Tons of food and adapters for children: Prague City Hall helps refugees from Ukraine

So far, 120 refugees have been accommodated in Prague 4. “Mothers with children in particular are now in the building of the former Horáčková kindergarten, in two dormitories in the city district and also in several apartments “, described Jiří Bigas, spokesperson for Prague 4.

Prague 22 has found accommodation for 500 people from Ukraine. “Some live in private apartments, others in urban areas. We also housed them in the Misuri facility, which is still partially renovated. It is the old hostel that was rebuilt for a record time in a fortnight,” said Veronika Blažková, spokesperson for Prague 22.

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Another 100 people were housed in Prague 10 in the Malešice building. “We know other larger groups of people at Hotel Slavia and Czech Inn Hostel. We also try to bring important information there through the coordinators,” confirmed Jan Hamrník, a spokesperson for Prague 10, which in practice finds out exactly how to get relevant information directly to refugees. According to him, effective information is a bit complicated. “It just came to our attention at the time. So we saw the Ukraine Aid website as a guide to key institutions. We also have new Q&As, which we’ve put in place after experiencing the questions people were writing to us on our social media,” he explained.

Students also help adapt

Another area where metropolitan town halls help is education. For example, there are 60 children in the adaptation groups in Prague 8, and even 200 in Prague 7. There are Ukrainian teachers in each group, assisted by Czech teachers or assistants. Students who speak both Czech and Ukrainian or Russian are also involved.

Prague 7 is also currently preparing cooperation with language teachers. “Children in the adaptation groups gradually get used to the new environment, learn the basics of the Czech language and prepare for the transition to standard education,” said Hana Šišková, Prague 7’s councilor for education and the training, adding that Ukrainian children should be tested in their regular classes.

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Czech and Ukrainian schoolchildren from Prague 1 then attended an adaptation course in Janov nad Nisou. A trip to Liberec Zoo, Ještěd and Mumlavský waterfalls awaits them. “This form of adaptation of Ukrainian pupils to the Czech environment and new Czech friends was invented by our primary school principals themselves”, underlined Eva Špačková, deputy mayor of Prague 1 for education.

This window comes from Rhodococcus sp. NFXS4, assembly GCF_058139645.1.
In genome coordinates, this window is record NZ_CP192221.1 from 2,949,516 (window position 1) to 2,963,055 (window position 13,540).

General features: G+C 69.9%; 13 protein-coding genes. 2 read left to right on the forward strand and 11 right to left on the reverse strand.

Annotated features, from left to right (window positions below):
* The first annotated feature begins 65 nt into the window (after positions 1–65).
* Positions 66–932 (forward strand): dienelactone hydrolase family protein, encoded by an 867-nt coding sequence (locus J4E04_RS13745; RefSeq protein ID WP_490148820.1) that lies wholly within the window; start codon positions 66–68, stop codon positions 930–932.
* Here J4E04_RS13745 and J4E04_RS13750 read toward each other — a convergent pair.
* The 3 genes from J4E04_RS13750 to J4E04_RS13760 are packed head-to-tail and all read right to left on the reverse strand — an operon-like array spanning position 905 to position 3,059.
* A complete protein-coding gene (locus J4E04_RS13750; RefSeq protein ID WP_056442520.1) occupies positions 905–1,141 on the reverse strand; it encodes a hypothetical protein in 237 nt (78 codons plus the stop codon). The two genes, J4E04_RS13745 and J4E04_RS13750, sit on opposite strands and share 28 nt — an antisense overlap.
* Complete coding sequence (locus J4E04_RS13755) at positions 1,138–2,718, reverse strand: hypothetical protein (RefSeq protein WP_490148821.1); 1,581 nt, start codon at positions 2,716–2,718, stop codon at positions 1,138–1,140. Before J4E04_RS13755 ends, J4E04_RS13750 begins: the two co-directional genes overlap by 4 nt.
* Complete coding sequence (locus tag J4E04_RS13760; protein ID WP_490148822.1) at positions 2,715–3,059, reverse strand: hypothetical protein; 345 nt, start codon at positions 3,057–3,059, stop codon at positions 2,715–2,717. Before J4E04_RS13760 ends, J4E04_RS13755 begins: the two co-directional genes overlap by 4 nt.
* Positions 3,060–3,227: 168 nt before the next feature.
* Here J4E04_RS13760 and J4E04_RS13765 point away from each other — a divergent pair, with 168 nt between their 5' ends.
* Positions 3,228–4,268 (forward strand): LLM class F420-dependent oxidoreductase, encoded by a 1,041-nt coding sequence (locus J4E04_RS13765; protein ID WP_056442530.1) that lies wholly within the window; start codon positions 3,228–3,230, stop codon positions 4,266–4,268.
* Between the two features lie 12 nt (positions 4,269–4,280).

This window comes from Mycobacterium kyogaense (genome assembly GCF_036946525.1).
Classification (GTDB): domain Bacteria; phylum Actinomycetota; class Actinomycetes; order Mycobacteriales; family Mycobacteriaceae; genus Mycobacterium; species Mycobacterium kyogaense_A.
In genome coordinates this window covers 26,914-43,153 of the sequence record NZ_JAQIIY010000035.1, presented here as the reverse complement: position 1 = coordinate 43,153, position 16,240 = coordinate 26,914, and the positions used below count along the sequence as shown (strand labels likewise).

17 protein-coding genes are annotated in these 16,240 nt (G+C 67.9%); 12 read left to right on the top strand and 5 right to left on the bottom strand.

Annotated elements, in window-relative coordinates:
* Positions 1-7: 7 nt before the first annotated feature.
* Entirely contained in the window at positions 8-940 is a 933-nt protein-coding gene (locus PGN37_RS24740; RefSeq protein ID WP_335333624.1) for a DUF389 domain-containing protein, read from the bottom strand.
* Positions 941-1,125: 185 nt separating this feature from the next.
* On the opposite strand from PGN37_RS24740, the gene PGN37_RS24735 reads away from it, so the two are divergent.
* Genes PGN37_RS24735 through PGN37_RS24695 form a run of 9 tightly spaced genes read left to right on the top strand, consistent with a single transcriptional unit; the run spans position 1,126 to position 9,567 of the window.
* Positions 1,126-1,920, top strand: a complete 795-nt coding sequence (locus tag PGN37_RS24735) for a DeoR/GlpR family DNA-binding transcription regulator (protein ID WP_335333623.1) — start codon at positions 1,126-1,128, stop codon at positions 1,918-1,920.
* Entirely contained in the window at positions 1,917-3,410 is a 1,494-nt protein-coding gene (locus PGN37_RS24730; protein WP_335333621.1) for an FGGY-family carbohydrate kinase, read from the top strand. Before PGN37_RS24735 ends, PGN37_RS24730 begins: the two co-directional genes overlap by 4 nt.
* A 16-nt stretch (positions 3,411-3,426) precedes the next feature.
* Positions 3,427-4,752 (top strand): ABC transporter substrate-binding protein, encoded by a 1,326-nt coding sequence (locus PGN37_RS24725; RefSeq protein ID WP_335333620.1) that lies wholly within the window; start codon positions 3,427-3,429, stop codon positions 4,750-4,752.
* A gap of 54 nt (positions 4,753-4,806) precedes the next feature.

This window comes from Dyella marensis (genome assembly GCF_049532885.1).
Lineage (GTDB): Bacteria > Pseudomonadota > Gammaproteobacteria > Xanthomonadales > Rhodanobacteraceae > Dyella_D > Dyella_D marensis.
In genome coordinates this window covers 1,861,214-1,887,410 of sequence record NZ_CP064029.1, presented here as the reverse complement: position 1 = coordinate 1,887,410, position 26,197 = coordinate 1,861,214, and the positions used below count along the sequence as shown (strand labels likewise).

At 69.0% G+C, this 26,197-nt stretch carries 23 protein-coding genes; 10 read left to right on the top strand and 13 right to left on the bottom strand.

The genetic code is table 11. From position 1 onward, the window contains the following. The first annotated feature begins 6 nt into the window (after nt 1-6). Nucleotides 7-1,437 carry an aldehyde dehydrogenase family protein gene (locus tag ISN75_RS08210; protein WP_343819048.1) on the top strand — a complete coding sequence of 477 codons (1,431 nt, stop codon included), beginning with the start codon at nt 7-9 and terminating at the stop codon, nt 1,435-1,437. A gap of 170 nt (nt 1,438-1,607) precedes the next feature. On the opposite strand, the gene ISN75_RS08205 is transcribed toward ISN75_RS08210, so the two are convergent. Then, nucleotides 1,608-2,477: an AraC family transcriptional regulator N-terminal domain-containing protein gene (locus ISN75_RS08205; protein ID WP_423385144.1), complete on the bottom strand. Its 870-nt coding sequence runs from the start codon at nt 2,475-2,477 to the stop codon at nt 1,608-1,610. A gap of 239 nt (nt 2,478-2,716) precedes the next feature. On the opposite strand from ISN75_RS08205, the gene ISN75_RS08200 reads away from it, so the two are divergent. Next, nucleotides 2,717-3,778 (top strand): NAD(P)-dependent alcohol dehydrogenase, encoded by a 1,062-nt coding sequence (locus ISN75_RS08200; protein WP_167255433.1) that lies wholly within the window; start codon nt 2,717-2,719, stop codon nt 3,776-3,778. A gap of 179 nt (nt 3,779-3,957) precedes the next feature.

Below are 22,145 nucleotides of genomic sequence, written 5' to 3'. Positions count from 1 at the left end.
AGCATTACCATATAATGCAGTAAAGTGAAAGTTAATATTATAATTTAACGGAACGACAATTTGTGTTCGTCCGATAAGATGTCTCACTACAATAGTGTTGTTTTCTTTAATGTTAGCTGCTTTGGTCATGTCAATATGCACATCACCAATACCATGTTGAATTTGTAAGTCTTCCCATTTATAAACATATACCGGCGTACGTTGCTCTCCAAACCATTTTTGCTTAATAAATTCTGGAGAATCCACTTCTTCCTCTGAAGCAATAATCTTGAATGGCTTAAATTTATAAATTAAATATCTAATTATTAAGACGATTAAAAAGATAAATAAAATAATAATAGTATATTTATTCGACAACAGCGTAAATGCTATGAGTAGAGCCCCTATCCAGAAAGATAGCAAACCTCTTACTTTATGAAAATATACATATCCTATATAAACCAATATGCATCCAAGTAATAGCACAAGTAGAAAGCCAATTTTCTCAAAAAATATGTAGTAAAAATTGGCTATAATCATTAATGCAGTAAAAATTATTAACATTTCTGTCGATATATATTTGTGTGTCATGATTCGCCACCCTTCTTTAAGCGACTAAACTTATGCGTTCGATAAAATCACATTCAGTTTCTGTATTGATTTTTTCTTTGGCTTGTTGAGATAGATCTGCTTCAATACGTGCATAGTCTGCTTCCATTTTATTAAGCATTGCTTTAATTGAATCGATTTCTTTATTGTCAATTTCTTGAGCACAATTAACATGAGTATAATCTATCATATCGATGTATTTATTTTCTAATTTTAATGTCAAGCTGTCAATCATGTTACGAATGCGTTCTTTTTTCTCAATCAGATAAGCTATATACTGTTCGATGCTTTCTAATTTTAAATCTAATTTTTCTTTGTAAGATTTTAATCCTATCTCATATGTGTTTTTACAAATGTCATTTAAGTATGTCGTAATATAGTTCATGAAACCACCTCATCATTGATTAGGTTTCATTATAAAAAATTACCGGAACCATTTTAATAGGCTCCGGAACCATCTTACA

The Fourth District accepts refugee children in its kindergartens and primary schools. In addition, he organized a collection of supplies for war orphans aged from birth to seven months, a collection of school bags and other supplies for Ukrainian schoolchildren.

In Prague 10, demand exceeds free capacity by several hundred percent in kindergartens, but especially in primary schools. “So we started down the path of setting up adaptation groups – for primary schools so far at Karel Čapek Primary School, we are preparing for Rybníčky Primary School, and for gardens children at the Jasmínová primary school,” said Jan Hamrník.

He tries to unite divided families

However, they help the city district in virtually every aspect of refugee life in Prague. At eight, he tries to lend a hand in family reunification. “If there are refugees at the House of Culture in Krakow who have other family members in other emergency accommodation, we agree on the possibility of moving to each other. It helps the refugees a lot when the family comes together. Mentally, it supports them, and they are even better able to take care of each other,” said Martin Šalek, spokesman for Prague 8.

The second part of the city, in cooperation with citizens, organizes a collection of materials on Balbínova Street, where Ukrainian mothers will find clothes not only for themselves, but also for their children, toiletries and diapers . The City Hall of Prague 2 has also created a map of its neighborhood in Ukrainian, which helps refugees find their way around the area.

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The call “Bring backpacks” in Prague 6 has become an unconventional act.

“We assumed that the children themselves knew best what could make other children happy. We collected more than a hundred backpacks with pencils, notebooks, snack boxes or stuffed animals,” said said Jiří Hannich, spokesperson for Prague 6.

Involvement in normal life through courses, adaptation groups teaching Czech, providing documents or helping to find a job. That’s the goal of Prague 22. “We put processes in place so that they don’t overload the office too much. Some things go faster, others take time. The integration of Ukrainians in Prague 22 is proceeding as much as possible. It has to be managed,” Mayor Tomáš Kaněra added.

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